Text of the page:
Why not? It’s as applicable as staying within the state, but has many bonuses. Avoiding Cali taxes, pollution, traffic, I mean the list goes on. I am sure there are nice places outside of the city, but they will be as hard to find as ones closer to work centers, essentially for all the same reasons. Then we need to talk about the commute to and from work.

Where’s they could shop around out of state get all the bonuses an have a 10-20 minute drive in low traffic, an you know not get car jacked on the way to boot!

OP didn’t ask if he/she should move out of state, but this is a financial forum yada yada. There are pros and cons living in every state. The pros widely outweigh the cons for the 40 million or so Californians. Ever think of that?
Every thread on real estate choices in California has a major percentage of people saying just move out of state. Kind of a broken record and not helpful.
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Re: California Homebuying Insanity

Post by willthrill81 »

lindsayinsf wrote: Fri May 07, 2021 3:48 am
59Gibson wrote: Thu May 06, 2021 5:53 pm
willthrill81 wrote: Thu May 06, 2021 5:41 pm
In that scenario, one can almost certainly substantially reduce one's tax burden. The combined federal, state, and local taxes on those making seemingly high incomes in VHCOL areas can be obscenely high, well over 50%.
No doubt. The tax differences can be like an extra p/t income in the household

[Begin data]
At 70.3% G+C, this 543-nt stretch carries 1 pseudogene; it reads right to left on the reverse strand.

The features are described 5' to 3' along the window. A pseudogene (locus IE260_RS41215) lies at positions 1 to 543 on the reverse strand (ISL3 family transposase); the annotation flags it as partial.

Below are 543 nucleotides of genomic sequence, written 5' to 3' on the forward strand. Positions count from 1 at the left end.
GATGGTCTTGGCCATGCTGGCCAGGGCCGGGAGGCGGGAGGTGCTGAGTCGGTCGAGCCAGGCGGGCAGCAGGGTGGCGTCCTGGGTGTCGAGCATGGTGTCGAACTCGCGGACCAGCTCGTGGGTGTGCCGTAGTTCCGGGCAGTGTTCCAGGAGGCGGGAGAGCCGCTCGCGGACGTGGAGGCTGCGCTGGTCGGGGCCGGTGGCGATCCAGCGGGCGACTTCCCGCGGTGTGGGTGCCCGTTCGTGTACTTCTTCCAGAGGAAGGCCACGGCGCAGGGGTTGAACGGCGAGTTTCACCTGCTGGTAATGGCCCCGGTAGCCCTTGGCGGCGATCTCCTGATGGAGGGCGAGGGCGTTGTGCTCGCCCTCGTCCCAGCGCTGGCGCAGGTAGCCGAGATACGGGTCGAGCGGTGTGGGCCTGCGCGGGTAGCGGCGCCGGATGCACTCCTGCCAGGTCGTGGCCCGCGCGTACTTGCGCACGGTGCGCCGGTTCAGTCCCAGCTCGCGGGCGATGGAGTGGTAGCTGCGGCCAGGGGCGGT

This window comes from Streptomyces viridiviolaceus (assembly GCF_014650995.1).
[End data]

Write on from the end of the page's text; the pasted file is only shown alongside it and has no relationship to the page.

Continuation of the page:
Which VHCOL locations have an effective tax rate well over 50%? By my calculations the combined federal & California state effective tax rate on $600k is 40.8%, and on $1M is 44.2% (unless my math is incorrect). What am I missing?
Property tax, sales tax, tax on HSA contributions, and probably something else I'm not even aware of.
“Good and ill have not changed since yesteryear; nor are they one thing among Elves and Dwarves and another among Men.” J.R.R. Tolkien, The Lord of the Rings
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willthrill81
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Re: California Homebuying Insanity

Post by willthrill81 »

marcopolo wrote: Fri May 07, 2021 1:24 am
willthrill81 wrote: Thu May 06, 2021 5:25 pm
Marseille07 wrote: Thu May 06, 2021 5:18 pm
willthrill81 wrote: Thu May 06, 2021 5:11 pm
Tingting1013 wrote: Thu May 06, 2021 2:53 pm

If you make $600k you can afford a $2M house
That reminds me of the Spandex rule: just because you can doesn't mean that you should.
I don't disagree, but if they can spend more and don't, and keep getting outbid by others...what exactly are they complaining?
True. If you want to live in a VHCOL area, then you should expect to pay VHCOL prices. If you simply cannot or will not pay those prices or adjust what you consume, then you may have little option other than moving elsewhere, which is what a great many are doing.

When we moved to our current area, we initially wanted a few acres of land on which to build our 'dream home'. However, county regulations don't permit SFHs to be built on under 10 acres of land outside the city limits, and there was no way we could afford to buy a few acres in the city limits or to buy 10 acres outside the city and then build our home. So we had a very lovely but very modestly sized home built in a well run HOA and haven't regretted anything. Incidentally, the value of our home has nearly doubled in the 6.5 years since we closed on it.